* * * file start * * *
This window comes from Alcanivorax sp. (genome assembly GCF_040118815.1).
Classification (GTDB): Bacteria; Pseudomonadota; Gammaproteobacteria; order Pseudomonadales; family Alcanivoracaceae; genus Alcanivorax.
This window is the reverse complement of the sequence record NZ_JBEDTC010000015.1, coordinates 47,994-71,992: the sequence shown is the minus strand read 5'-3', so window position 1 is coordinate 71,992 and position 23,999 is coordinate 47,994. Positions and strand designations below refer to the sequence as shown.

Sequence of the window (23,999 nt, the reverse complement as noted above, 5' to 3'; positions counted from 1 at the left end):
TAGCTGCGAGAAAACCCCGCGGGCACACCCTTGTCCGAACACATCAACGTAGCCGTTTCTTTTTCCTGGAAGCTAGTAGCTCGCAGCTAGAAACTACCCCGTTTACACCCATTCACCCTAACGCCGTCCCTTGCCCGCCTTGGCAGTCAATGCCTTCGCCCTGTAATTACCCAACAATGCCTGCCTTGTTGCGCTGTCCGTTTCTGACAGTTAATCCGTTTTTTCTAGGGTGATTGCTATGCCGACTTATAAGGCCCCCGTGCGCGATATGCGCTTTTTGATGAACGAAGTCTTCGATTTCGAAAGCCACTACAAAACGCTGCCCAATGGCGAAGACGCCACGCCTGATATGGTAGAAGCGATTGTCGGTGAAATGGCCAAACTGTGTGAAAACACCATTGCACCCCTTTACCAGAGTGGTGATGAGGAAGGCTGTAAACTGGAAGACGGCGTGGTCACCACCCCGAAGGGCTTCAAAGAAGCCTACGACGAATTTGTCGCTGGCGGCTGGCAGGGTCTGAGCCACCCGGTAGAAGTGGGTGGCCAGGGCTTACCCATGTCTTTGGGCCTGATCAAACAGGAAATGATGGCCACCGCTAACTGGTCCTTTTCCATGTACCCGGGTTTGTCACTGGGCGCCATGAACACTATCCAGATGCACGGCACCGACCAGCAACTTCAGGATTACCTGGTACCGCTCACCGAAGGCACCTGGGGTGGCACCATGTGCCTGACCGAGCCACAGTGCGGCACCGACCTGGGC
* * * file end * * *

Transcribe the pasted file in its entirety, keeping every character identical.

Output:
This window comes from Alcanivorax sp. (genome assembly GCF_040118815.1).
Classification (GTDB): Bacteria; Pseudomonadota; Gammaproteobacteria; order Pseudomonadales; family Alcanivoracaceae; genus Alcanivorax.
This window is the reverse complement of the sequence record NZ_JBEDTC010000015.1, coordinates 47,994-71,992: the sequence shown is the minus strand read 5'-3', so window position 1 is coordinate 71,992 and position 23,999 is coordinate 47,994. Positions and strand designations below refer to the sequence as shown.

Sequence of the window (23,999 nt, the reverse complement as noted above, 5' to 3'; positions counted from 1 at the left end):
TAGCTGCGAGAAAACCCCGCGGGCACACCCTTGTCCGAACACATCAACGTAGCCGTTTCTTTTTCCTGGAAGCTAGTAGCTCGCAGCTAGAAACTACCCCGTTTACACCCATTCACCCTAACGCCGTCCCTTGCCCGCCTTGGCAGTCAATGCCTTCGCCCTGTAATTACCCAACAATGCCTGCCTTGTTGCGCTGTCCGTTTCTGACAGTTAATCCGTTTTTTCTAGGGTGATTGCTATGCCGACTTATAAGGCCCCCGTGCGCGATATGCGCTTTTTGATGAACGAAGTCTTCGATTTCGAAAGCCACTACAAAACGCTGCCCAATGGCGAAGACGCCACGCCTGATATGGTAGAAGCGATTGTCGGTGAAATGGCCAAACTGTGTGAAAACACCATTGCACCCCTTTACCAGAGTGGTGATGAGGAAGGCTGTAAACTGGAAGACGGCGTGGTCACCACCCCGAAGGGCTTCAAAGAAGCCTACGACGAATTTGTCGCTGGCGGCTGGCAGGGTCTGAGCCACCCGGTAGAAGTGGGTGGCCAGGGCTTACCCATGTCTTTGGGCCTGATCAAACAGGAAATGATGGCCACCGCTAACTGGTCCTTTTCCATGTACCCGGGTTTGTCACTGGGCGCCATGAACACTATCCAGATGCACGGCACCGACCAGCAACTTCAGGATTACCTGGTACCGCTCACCGAAGGCACCTGGGGTGGCACCATGTGCCTGACCGAGCCACAGTGCGGCACCGACCTGGGC